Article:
kenosha77a
      • That solution hurts consumers the most.

        By forcing the lowest common denominator of quality. Ouch.
        Bruizer
  • Developers follow the money not he market share.

    So long as developers make 400+% more on iOS than Android, Android will remain a second class app platform. This does not even get into Android's Eclipse based SDK environment feeling like you have been bombed into the software 1990's.
    Bruizer
    • *ALL* developers?

      Yes, developers follow the money.

      Speaks volumes, doesn't it? ;) It also explains predatory actions, in destroying competition that is otherwise claimed as being a good thing.

      Oh, Objective-C still lacks garbage collection - and that platform is even older than Flash...



      Your comment and stats were reflected by the level of detail I put in my response... so it looks like we all get to think and do more research than we otherwise would have had to...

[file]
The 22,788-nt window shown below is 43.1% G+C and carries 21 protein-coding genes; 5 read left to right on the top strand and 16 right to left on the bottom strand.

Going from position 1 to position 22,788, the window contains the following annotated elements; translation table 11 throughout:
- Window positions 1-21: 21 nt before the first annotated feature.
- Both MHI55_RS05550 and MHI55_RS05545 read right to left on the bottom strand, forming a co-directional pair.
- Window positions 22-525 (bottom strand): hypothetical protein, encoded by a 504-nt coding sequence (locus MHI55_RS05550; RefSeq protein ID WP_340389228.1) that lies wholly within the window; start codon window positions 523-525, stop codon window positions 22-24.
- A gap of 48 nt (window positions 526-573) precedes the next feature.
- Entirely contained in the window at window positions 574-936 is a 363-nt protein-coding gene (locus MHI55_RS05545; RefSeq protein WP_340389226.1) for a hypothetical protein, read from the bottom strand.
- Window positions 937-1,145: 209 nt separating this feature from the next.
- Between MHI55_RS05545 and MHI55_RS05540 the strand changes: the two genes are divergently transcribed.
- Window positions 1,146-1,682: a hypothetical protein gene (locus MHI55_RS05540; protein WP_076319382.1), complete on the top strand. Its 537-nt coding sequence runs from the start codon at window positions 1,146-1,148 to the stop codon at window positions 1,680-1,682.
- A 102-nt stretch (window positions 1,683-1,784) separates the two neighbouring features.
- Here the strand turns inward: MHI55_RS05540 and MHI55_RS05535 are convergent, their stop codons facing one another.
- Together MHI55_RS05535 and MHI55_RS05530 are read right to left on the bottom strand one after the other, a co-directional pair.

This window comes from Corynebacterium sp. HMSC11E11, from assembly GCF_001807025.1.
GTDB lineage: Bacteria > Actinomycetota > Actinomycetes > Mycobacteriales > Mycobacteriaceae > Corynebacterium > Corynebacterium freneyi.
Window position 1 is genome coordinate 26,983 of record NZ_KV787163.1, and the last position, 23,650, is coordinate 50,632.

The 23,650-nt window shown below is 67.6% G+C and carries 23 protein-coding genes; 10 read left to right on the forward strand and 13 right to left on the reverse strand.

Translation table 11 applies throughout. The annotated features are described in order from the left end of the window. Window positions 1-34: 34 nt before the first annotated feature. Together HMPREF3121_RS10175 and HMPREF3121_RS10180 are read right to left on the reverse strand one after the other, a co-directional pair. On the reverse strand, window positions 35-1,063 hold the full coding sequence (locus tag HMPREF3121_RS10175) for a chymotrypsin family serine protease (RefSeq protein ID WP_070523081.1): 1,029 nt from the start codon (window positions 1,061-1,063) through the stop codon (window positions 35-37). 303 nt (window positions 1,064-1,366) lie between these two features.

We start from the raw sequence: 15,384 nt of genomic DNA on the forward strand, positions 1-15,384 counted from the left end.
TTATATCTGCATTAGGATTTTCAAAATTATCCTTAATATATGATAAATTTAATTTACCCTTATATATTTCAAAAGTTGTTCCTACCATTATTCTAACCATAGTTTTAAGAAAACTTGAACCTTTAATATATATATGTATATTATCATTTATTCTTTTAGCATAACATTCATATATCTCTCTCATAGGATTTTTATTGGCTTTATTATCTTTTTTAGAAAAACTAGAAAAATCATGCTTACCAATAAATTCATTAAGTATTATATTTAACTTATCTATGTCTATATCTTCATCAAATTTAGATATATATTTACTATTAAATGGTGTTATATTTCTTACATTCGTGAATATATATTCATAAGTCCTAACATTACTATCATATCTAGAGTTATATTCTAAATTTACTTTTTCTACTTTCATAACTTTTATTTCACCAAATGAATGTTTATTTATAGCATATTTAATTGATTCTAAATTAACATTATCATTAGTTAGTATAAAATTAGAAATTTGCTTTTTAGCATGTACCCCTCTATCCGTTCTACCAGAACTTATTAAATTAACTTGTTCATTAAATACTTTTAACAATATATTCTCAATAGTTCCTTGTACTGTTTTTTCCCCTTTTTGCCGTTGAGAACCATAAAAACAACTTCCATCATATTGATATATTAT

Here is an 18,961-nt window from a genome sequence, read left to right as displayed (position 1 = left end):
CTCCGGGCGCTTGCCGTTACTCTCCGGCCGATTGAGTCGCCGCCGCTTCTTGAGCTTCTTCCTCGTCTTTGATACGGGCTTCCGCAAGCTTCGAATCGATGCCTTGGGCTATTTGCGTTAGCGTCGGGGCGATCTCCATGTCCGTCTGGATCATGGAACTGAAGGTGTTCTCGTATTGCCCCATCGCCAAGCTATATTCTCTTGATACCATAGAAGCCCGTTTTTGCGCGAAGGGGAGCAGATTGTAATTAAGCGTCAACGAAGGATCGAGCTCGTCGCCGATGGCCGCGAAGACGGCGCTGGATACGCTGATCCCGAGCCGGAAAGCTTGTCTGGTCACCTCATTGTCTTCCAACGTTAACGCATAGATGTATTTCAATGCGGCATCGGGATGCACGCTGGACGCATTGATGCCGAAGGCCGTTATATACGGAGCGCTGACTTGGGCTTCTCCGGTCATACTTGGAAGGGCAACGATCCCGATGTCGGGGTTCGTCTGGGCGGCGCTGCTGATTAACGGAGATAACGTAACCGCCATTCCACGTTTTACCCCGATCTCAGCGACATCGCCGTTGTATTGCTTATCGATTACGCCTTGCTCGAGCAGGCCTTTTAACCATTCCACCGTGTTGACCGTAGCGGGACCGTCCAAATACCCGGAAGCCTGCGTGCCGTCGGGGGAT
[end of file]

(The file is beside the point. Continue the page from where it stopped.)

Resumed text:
HypnoToad72
      • Reading comprehension issues?

        I never said *all* developers but I am sure you have issues with facts.

        For example: you lie saying Obj-C lacks garbage collection. It, in fact, does offer garbage collection but it is not enabled on iOS. For iOS (and also future OS X code), ARC provides a simpler method of memory management while offering the substantially higher performance of reference counting compared to the 90's tech garbage collection.

        It is funny you equate a language to an API and SDK.

        With luck, you may actually go out and learn some programming so you can converse intelligently on the topic.
        Bruizer
  • Couldn't agree more.